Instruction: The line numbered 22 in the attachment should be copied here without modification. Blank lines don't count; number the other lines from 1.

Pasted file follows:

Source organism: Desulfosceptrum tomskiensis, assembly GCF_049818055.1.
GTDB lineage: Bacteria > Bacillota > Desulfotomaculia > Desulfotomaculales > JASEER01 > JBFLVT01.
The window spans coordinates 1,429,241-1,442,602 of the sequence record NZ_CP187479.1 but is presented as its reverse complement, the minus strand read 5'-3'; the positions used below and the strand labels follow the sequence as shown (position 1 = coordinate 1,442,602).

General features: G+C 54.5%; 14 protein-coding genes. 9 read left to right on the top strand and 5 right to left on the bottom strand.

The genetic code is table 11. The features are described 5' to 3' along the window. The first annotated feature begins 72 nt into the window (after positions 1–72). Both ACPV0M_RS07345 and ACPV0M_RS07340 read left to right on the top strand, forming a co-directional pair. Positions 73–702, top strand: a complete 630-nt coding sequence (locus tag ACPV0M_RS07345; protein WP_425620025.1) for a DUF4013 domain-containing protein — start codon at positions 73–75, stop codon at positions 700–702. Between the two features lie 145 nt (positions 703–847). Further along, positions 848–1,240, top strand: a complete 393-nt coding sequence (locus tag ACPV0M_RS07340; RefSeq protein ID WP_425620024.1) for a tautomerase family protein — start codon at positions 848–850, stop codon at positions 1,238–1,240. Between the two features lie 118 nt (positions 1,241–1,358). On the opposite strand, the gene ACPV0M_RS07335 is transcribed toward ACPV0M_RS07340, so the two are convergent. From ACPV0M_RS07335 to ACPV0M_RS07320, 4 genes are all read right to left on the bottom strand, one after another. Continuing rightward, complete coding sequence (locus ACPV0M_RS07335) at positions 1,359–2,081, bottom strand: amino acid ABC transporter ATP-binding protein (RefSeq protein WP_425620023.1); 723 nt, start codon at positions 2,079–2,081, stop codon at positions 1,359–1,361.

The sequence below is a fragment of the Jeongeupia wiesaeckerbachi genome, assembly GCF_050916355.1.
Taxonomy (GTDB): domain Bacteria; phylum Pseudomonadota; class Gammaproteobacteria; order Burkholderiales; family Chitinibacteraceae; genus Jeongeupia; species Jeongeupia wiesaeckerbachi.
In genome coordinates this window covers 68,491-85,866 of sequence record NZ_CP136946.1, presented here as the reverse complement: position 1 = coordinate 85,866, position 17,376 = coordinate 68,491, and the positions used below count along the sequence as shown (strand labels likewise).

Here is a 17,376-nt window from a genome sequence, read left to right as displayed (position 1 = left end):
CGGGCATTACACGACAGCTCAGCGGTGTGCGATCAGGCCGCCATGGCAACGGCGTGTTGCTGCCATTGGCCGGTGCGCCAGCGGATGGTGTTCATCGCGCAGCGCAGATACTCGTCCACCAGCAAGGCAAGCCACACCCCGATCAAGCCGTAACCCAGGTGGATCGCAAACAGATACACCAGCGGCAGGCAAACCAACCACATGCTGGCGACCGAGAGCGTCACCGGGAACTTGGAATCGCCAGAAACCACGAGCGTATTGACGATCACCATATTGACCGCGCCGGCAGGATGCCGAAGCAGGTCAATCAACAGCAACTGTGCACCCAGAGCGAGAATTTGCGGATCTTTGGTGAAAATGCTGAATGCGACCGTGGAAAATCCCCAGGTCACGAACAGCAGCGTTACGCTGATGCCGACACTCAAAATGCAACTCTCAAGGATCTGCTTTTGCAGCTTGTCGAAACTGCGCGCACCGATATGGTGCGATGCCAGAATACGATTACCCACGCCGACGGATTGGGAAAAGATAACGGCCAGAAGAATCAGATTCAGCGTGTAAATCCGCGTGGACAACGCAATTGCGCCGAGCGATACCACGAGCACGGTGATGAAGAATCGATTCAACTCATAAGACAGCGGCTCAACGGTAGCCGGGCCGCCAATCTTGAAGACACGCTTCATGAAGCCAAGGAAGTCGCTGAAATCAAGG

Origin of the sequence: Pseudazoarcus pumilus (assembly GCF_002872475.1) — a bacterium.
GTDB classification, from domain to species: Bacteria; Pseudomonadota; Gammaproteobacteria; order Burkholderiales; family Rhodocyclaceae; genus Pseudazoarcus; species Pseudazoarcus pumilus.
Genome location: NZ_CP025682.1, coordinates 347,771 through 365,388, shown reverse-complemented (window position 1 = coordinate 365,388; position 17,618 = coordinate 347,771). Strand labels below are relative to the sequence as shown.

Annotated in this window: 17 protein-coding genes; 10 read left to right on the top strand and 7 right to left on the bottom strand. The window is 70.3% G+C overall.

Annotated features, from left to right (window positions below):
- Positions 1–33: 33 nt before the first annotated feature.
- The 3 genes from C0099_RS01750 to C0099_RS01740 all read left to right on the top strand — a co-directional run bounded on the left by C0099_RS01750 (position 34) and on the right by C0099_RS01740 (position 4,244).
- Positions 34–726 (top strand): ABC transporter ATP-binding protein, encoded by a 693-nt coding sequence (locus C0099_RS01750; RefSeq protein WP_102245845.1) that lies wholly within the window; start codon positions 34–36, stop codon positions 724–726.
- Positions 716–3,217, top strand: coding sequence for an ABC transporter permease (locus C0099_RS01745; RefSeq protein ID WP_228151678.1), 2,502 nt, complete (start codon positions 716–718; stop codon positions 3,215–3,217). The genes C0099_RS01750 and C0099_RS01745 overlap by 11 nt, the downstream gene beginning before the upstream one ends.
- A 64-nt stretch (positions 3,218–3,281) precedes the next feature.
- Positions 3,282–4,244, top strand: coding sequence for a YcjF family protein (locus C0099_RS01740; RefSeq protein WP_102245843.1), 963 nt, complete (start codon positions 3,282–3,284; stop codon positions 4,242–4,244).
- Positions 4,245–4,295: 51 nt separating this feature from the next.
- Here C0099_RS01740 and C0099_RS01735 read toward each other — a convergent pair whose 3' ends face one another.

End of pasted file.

- Positions 4,245–4,295: 51 nt separating this feature from the next.